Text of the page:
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What is the term for that phenomenon when someone in wilderness start experiencing a strange situation? When,

  • They aren't certain that they have lost the route
  • They may or may not be walking on a trail
  • They keep on reaching the same place after a certain walking time.

I don't know what it is called, or even anyone of us has experienced it. But, I have had a taste of what happens.

In less than a couple of years ago, I was on a solo trek, a region that wasn't known too well (I must admit) to me. See the images from the GPS track that I was logging.

Image #1 below: Its my location at 3:27 pm, had walked for about 8.74 km, heading in the right direction enter image description here

Image #2 below: Its my location at 3:37 pm, had walked for about 9.25 km, heading in the right direction enter image description here

Image #3 below: Its my location at 3:43 pm, had walked for about 9.55 km enter image description here

Image #4 below: Its my location at 3:54 pm, had walked for about 9.96 km, headed the wrong way! enter image description here

Image #5 below: Its my location at 4:34 pm, had walked for about 11.54 km, headed the wrong way, but sooner would realise that! enter image description here

Image #6 below: Its my location at 4:52 pm, had walked for about 12.29 km, finally in the right direction enter image description here

Few points to note:

  • Had been walking for last 2 days back then, resting in the night
  • Season when it has been already raining for over 3 months, so forest is thick and green
  • Was alone, wasn't fully aware of the region, but had sense of direction (barring this duration when I was lost)
  • Was not hacking my way in the forest, trail was faint, but was there!
  • Visibility was clear, to about 100 m, no fog or blizzard although it was raining. Trail is in tall forest, and the plateau is flat, highest in the region, so there is no hump/hill or other feature as a landmark
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    From Daniel Boone “I've never been lost, but I was mighty turned around for three days once.” – Don Branson Jun 12 '18 at 15:46
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    @DonBranson: Haha, apt! – WedaPashi Jun 12 '18 at 15:48
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    Sounds a lot like Pooh and Piglet hunting Woozles :) – Digital Trauma Jun 12 '18 at 18:50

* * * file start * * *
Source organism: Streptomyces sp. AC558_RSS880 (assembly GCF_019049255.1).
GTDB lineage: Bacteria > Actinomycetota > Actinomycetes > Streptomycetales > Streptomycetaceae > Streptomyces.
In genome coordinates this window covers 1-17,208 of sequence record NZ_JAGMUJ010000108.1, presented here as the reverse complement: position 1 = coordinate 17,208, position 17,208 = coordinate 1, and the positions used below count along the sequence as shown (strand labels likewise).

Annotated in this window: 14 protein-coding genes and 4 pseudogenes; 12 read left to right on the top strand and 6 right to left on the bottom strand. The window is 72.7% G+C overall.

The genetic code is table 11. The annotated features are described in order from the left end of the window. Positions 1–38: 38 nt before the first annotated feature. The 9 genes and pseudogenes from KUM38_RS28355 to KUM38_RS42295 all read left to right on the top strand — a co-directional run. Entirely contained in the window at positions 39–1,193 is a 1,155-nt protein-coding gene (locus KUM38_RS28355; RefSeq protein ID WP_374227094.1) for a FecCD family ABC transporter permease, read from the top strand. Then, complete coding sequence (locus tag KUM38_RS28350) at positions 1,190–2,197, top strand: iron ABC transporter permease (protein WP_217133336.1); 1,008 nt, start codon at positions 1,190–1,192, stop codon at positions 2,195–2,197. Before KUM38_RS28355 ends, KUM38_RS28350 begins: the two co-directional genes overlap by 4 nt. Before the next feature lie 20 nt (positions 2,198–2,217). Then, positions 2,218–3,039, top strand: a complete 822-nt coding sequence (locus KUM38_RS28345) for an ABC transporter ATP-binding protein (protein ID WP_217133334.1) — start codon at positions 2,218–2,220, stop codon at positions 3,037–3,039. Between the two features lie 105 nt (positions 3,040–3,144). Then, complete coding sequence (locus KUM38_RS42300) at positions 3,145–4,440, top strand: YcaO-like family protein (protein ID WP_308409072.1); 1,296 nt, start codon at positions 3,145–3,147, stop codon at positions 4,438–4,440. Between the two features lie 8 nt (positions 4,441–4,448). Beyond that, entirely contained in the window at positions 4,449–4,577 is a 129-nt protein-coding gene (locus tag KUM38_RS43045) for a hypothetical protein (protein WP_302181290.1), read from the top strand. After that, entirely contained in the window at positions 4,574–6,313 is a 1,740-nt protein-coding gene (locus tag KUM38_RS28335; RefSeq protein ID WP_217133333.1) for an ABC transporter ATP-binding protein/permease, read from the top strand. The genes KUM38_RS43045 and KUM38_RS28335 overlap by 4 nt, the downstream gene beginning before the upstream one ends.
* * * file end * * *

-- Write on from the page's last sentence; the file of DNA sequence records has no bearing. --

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    happend to me on a mountain bike trail one time, albeit maybe not as extreme as yours i ended up doing it 3 times and couldnt find my way back to parking. I ended up going off the trail in one direction until i hit a nearby neighborhood then road back to the trail head. I realize you couldn't do this in the middle of the woods though lol – Nate W Jun 12 '18 at 21:32
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    @WedaPashi this is my new favourite thing you have ever done. – Aravona Jun 13 '18 at 14:51
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I believe this is called walking in circles :)

What happens is that is that without a compass or GPS, you tend to head to one side instead of going straight. Eventually you will complete the circle and head back around the other way.

If you have ever turned the tracking mode on a GPS and then left it in your pack, while navigating without it in a dense forest without reference points, the effect will become apparent. It's all but impossible to walk in a straight line without a point of reference or a navigation device.

"All those signals have very small errors," Souman says. In general, that leads people in a random, meandering path, Souman says. But occasionally, the errors in a particular direction build up, leading us to walk in circles.

...

When people can see where they're going, however, it's a different story. Souman and his colleagues also tracked volunteers as they walked without blindfolds in two unfamiliar environments: a forest in Germany, and, thanks to a junket arranged by Kopfball, in the Sahara desert in Tunisia. In the forest, people again walked in circles--but only on cloudy days. When the sun was visible, they could walk in a more or less straight line for several hours.

Why We Walk in Circles

Also, human trails will go straight, but animal trails will wander, that might have something to do with it.

On the other hand, I have seen plenty of people who were so worried of getting lost that they never went anywhere in the first place. This is a good reminder that getting lost isn't the end of the world.

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    If poorly prepared in a hostile environment, getting lost can be indirectly dangerous. Getting lost itself isn't the danger, but it can turn a 30 minute stroll into a poorly prepared 8 hour excursion with all the associated dangers such as exposure or dehydration. – gerrit Jun 12 '18 at 17:55
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    @gerrit My point is, if you avoid all risk of getting lost, then you are going to miss lots of adventure and sights. – Charlie Brumbaugh Jun 12 '18 at 18:25
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    That's true for getting lost, and true for all the other manageable risks in the great outdoors as well. And yet I don't go (solo) hiking in polar bear territory which unfortunately means I will miss some awesome locations. – gerrit Jun 12 '18 at 18:32

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